When workers take over a steel plant

One can only imagine the relief and cautious optimism that must now be echoing through the small communities around Weirton, West Virginia. In agreeing to purchase the huge Weirton plant of the National Steel Corporation for $66 million, the employees of the plant are putting together what will become the largest worker-owned industrial facility in the United States. Is this the wave of the future? Perhaps not, but it is a significant development as the United States struggles with declining industries and seeks to maintain its competitive position.

New paths are being tried. The Weirton workers are not only prepared to participate in the management of their firm and industry (in this case, saving their plant by actually buying and operating it), but to make the sacrifices in wages and work conditions that will enable the company to remain productive in an industry hard-pressed by competition from abroad. Nor is the changing attitude of the Weirton work force unique. Earlier this month the United Steelworkers and seven large steel firms agreed on a new contract reducing wages and paid time-off to help the industry. And, even more recently, at the reopened Framingham General Motors plant in Massachusetts - closed since last October - recalled employees said they would work harder than ever to ensure that their products are made as well and efficiently as possible.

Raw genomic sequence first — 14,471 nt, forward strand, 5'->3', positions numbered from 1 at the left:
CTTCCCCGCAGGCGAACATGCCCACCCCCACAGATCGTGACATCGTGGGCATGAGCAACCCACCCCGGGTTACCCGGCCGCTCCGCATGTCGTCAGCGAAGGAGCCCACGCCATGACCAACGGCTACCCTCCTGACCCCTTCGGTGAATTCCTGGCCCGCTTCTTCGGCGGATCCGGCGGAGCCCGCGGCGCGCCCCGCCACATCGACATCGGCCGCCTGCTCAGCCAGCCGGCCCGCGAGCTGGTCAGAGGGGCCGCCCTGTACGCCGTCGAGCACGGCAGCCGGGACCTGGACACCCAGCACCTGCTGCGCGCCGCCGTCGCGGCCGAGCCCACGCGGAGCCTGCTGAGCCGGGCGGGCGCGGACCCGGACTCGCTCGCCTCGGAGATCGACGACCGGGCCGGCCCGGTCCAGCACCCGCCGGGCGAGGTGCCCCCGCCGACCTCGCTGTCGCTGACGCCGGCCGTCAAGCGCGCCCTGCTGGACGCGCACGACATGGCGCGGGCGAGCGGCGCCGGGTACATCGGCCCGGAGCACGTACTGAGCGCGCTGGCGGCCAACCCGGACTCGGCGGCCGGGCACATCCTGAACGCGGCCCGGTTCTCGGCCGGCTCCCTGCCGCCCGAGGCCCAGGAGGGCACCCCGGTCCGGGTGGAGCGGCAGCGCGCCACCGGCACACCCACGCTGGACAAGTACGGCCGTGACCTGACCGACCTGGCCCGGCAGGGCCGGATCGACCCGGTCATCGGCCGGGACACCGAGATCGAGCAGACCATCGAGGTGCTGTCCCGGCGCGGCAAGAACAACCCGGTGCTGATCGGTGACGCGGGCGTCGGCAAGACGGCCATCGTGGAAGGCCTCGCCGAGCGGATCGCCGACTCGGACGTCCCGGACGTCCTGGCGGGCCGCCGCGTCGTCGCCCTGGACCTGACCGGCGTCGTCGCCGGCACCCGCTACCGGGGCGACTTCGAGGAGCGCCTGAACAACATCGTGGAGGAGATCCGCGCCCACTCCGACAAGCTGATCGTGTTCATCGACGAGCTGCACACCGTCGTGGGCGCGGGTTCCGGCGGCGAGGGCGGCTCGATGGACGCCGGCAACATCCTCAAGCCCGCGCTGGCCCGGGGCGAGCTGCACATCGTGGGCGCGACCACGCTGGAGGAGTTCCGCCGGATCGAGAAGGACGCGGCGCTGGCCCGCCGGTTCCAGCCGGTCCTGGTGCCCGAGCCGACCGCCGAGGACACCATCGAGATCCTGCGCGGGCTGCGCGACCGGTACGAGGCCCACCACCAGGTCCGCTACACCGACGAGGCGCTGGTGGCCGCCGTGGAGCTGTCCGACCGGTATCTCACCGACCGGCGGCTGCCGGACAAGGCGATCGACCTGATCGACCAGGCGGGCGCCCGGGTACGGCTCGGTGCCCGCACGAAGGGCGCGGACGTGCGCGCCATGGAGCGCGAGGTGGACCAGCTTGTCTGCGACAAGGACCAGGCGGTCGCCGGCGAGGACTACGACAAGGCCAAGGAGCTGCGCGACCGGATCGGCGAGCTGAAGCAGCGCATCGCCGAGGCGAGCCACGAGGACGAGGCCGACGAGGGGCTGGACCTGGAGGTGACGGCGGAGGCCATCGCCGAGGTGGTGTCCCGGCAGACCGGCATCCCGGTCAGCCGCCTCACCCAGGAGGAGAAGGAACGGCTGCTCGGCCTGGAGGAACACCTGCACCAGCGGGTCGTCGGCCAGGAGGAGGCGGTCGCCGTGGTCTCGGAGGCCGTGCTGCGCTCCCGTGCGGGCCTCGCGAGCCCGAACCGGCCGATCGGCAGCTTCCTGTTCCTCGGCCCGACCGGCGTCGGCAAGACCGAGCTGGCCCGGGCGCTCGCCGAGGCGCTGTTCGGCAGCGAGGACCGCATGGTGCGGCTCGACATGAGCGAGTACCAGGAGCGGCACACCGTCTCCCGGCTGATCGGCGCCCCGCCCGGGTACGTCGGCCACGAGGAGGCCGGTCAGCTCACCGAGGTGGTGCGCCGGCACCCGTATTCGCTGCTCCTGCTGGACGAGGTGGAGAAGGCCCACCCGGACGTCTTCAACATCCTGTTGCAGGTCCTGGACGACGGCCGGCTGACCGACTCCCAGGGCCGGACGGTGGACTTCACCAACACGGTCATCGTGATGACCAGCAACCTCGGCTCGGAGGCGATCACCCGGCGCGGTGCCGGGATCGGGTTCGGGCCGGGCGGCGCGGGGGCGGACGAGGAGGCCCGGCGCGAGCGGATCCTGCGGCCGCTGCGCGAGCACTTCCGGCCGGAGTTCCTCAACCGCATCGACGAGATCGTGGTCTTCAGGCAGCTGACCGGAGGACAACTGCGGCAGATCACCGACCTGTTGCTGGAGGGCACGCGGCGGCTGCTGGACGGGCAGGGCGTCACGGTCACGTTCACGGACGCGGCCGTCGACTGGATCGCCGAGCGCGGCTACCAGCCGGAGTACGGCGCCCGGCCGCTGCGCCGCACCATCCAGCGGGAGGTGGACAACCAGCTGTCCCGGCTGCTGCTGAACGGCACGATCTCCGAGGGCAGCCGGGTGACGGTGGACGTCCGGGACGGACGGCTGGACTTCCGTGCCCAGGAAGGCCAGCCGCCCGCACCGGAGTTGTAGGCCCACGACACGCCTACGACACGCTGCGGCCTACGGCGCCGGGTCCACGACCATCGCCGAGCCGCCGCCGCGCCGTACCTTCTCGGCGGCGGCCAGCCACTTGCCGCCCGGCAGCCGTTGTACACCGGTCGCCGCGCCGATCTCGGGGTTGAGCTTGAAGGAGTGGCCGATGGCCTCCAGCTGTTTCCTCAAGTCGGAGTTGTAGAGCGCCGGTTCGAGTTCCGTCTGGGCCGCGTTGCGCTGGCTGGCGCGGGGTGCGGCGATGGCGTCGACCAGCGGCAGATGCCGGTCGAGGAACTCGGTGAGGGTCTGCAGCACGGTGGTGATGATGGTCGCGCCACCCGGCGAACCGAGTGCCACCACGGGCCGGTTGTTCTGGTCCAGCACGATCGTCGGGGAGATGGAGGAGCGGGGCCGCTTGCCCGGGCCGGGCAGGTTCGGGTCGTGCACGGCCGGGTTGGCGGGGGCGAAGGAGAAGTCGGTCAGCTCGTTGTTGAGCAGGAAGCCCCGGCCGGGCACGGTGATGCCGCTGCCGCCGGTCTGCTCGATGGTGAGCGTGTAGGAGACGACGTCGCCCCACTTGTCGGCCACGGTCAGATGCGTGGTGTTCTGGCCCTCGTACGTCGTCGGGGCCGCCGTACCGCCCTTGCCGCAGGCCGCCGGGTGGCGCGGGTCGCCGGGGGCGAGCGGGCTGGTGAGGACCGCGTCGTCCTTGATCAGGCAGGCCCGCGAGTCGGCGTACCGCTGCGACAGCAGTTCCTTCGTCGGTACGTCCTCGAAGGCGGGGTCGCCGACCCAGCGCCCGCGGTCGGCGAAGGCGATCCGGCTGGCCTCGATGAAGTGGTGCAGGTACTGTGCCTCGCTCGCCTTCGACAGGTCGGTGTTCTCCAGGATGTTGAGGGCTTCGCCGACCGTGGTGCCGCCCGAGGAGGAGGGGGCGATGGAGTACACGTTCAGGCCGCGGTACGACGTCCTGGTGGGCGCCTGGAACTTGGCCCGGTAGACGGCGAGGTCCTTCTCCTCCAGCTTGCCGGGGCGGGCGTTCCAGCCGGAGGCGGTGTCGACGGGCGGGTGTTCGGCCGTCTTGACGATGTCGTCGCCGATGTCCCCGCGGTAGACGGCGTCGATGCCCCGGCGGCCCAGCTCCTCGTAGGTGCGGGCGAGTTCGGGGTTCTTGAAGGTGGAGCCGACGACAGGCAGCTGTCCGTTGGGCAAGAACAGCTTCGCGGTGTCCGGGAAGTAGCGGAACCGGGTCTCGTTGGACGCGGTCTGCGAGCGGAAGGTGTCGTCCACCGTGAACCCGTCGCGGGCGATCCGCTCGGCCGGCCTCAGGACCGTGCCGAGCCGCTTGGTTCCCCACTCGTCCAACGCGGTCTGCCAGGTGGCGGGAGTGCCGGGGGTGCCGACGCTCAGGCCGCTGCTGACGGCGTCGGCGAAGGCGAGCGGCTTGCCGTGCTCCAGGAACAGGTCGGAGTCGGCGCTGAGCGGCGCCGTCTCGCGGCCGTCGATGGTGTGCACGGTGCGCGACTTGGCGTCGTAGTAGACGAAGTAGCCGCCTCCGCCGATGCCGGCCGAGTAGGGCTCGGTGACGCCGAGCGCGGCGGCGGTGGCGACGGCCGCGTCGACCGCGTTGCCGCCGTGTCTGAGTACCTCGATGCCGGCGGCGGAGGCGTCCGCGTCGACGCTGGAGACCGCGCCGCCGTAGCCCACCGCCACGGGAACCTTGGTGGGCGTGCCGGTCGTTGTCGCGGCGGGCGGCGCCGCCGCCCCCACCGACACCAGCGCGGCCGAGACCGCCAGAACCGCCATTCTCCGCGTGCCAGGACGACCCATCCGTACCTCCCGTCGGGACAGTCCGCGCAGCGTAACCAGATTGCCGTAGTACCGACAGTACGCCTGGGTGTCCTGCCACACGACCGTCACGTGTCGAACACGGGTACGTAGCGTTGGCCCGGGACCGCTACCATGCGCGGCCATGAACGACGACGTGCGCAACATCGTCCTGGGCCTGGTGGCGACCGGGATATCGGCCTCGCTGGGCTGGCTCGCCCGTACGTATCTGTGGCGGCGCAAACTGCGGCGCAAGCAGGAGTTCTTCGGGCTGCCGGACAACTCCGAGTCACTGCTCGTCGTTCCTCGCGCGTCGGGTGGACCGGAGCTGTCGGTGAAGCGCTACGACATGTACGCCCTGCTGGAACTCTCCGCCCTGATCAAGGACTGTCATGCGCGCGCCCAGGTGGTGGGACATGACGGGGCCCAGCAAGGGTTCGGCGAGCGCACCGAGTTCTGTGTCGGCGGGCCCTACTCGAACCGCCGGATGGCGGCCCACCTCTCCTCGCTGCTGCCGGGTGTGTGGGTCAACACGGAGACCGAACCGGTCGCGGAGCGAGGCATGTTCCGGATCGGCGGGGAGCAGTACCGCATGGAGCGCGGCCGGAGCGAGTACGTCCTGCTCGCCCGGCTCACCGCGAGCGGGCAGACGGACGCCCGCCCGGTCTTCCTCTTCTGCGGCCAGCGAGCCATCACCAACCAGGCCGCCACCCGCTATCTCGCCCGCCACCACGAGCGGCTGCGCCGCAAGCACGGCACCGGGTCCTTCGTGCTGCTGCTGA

These cases all differ. Yet, taken together, they suggest that American workers and management can put aside confrontation, and cooperate to challenge the complacency, drift, and disregard for excellence which have contributed to America's slippage in manufacturing and industrial leadership in the past several decades. At the Weirton plant, for example, if the employees vote to ratify the plan, they will be taking a pay cut of 32 percent or more. Such a stark reduction is considered necessary to ensure that the facility remains competitive. In the case of the United Steelworkers contract, workers will be temporarily reducing basic and incentive pay by $1.25 an hour, and, for many workers, scuttling an extended-vacation plan.

Perhaps many of the visionaries and founders of the modern American industrial state would recognize what is going on here. Take Henry Ford, for example, who, despite all his difficulties with labor in the final days of his career, still had such a remarkable grasp of the productive process. ''I think, '' he said, that ''if men are unhampered and they know that they are serving, they will always put all of mind and will into even the most trivial of events.'' And that sense of larger service, of meaningfully participating in the task at hand, could always be improved upon, in the Ford view of manufacturing. The ''fixed rule'' at Ford, back in those early days of mass production, was that no job is ever being done ''well enough.''

It will be interesting to watch what happens when workers feel they have a direct stake in their enterprise.

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